Old Science: "Grazing" eating several small meals a day when you feel hungry keeps your energy levels high.
New Science: Eat your meals at the same time every day. Your body’s caloric needs are closely tied to its other daily rhythms, including when you get up and go to bed and when you expend the most energy (during your late-day fitness walk, for example). "What will make you tired is if your body expects a 7 o’clock breakfast and a 12 o’clock lunch and you skip one of those," says Layman. "Chaotic eating leads to greater hunger and overeating."
Try this: Prepare your breakfast the night before so you’re sure to start the day with a boost even if you’re running late. Pack a lunch to take to work in case you can’t get away from your desk midday. Make several meals on the weekend that you can quickly heat up so that you and your family eat dinner at the same time every night. That way, you’ll all have enough energy for an after-dinner badminton game. Meditate in short bursts
Old Science: Meditate for at least 20 minutes to reduce stress.
New science: Get the same results with a very brief session. "Even in the span of 3 minutes, meditation can decrease the stress hormones that tense your muscles and constrict your blood vessels," says Judith Orloff, MD, a psychiatrist at UCLA and author of Positive Energy. "It increases endorphins, too." Quick time-outs throughout your workday are also easier to fit into a busy schedule than a longer one at the end.
Try this: Find a quiet place where you won’t be interrupted. ("In a busy office, that may even mean going into the bathroom," says Orloff.) Sit down and close your eyes. Listen to your breath as you slowly inhale and exhale, and when thoughts intrude, imagine that they’re like clouds floating by in the sky. Then visualize something or someone who makes you happy. It could be someplace you’ve been on vacation, someone you love, or something you love doing (like lounging in a fragrant bath). Step outside during late-day slumps
Old Science: Afternoon droop? Take a power nap.
New Science: Illuminate yourself outdoors. Just as it does in the early morning, light later in the day may blunt an afternoon energy dip, which often comes on like clockwork. "Because of the way the homeostatic and circadian systems interact, most people feel a lull 17 to 18 hours after they went to bed the previous night," says Figueiro.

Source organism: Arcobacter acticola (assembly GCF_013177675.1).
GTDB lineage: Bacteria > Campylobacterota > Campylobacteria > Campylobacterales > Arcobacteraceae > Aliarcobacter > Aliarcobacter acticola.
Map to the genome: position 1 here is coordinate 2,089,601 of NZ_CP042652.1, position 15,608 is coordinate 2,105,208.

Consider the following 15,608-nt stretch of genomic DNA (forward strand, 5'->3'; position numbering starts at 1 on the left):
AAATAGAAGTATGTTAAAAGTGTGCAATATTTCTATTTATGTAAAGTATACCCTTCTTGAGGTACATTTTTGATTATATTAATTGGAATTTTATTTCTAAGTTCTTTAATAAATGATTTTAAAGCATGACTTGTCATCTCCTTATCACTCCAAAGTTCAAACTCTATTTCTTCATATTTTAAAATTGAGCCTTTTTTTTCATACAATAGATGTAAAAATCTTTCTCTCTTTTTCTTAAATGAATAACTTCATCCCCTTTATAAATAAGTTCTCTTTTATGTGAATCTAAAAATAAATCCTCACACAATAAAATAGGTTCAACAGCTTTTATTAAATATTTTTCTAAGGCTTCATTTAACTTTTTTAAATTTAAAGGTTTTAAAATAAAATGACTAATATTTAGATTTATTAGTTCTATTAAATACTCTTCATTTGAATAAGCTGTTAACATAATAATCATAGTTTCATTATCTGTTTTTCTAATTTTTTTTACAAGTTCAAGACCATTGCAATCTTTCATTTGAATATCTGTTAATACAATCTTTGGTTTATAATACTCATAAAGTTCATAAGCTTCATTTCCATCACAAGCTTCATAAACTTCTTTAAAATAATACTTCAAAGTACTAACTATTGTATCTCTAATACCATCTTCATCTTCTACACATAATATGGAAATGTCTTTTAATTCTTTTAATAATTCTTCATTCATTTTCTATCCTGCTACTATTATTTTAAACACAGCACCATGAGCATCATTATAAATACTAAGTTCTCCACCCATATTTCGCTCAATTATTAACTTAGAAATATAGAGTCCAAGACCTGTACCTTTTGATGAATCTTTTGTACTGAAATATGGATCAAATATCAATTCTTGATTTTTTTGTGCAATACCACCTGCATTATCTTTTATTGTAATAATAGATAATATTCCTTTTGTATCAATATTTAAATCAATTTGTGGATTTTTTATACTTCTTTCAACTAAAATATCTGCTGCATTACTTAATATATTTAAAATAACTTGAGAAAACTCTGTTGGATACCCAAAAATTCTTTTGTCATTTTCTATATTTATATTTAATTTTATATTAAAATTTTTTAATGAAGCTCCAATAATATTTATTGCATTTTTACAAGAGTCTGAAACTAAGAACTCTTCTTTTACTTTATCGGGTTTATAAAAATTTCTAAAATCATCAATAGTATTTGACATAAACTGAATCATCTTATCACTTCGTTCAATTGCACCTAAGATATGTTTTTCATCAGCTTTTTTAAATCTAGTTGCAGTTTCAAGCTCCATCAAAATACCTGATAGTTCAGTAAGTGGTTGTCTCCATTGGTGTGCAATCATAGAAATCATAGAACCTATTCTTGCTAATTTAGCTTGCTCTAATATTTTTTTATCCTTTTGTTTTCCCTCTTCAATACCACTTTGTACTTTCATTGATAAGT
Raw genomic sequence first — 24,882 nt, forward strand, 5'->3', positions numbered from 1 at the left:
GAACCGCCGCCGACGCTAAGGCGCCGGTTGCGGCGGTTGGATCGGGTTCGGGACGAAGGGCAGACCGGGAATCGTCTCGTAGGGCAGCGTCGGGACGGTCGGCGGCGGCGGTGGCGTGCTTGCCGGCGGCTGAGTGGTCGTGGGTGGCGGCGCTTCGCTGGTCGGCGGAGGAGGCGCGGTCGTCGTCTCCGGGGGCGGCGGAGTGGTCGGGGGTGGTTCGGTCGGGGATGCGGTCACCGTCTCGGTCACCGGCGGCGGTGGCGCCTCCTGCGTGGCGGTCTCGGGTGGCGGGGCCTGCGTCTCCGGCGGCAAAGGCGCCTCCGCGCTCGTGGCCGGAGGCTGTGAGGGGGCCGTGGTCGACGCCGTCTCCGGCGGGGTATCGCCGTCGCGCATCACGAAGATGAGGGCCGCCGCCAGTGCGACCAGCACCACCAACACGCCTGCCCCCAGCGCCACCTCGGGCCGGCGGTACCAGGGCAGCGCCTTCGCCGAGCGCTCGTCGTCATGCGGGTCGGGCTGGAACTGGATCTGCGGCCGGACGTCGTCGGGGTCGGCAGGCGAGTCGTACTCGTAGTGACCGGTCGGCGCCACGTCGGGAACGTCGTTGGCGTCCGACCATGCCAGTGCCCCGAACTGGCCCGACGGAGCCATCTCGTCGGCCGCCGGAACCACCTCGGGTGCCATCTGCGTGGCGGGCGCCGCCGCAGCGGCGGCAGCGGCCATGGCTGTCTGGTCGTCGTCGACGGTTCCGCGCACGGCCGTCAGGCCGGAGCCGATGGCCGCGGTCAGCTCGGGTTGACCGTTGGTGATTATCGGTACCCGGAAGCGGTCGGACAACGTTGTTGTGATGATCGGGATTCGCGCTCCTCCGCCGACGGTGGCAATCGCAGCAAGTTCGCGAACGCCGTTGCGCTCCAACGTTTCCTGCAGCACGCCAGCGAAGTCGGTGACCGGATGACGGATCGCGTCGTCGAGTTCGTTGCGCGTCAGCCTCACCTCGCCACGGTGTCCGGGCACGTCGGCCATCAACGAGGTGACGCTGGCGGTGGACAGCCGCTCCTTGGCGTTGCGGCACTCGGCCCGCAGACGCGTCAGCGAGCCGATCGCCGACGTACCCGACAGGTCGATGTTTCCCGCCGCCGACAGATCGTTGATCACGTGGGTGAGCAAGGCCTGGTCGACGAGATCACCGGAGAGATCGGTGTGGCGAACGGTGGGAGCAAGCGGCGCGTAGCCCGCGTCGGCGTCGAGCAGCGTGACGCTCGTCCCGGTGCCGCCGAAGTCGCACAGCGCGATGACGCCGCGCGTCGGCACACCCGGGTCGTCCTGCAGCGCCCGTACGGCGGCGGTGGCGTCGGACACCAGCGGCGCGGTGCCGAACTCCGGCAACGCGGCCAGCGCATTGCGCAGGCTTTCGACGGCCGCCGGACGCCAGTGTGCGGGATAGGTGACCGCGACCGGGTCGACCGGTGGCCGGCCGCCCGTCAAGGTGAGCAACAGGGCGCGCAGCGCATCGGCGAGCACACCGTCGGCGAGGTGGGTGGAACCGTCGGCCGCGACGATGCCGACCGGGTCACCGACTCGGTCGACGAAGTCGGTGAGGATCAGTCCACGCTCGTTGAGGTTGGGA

Try this: Step outside into revitalizing sunlight for a short walk. Vary your routine by taking a different path every day, doing a short errand, or catching up with a friend on your cell phone. If you can’t get outside, plant yourself next to a window, open the shades wide, and look out. (One day your employer may even be able to help: Philips Electronics is making a system for offices called Dynamic Lighting that alters the light level throughout the day raising it in the afternoon, for instance, to counteract the postlunch dip that many workers experience.) Start your workout with a song
Old Science: Get primed for your workout with a light snack.
New Science: Jazz yourself up with music instead. Exercise is a prime energy booster, but what if you’re too tired for an antifatigue workout? Put in your earphones while you lace up your walking shoes: Music will help you forget you’re whipped. Volunteers who worked out for 30 minutes while listening to tunes felt they weren’t exerting themselves as much as when they exercised without music, Japanese researchers reported recently in the Journal of Sports Medicine and Physical Fitness.
Try this: Load your iPod or mix CD with your favorite up-tempo tunes. If you’re the literary type, an audiobook can also help distract you from feelings of fatigue. Turn down the right lights
Old Science: Viewing TV before you go to bed will keep you awake.
New Science: Watching TV is okay, but looking at your computer is not. "Studies show that very bright light the equivalent to outdoor early morning light will increase brain activity," says Figueiro. "Our work has shown that you can increase alertness with far less." Some scientists believe that the light emitted by a computer monitor late at night can do just that, confusing your body’s sleep-wake cycle particularly when combined with the stimulation of an engaging video game. Wind down by watching television instead. Most people sit far enough away from a TV set (at least 15 feet) to be unaffected by its brightness. Better yet, read a book or magazine. Just make sure the light you use doesn’t exceed 60 watts.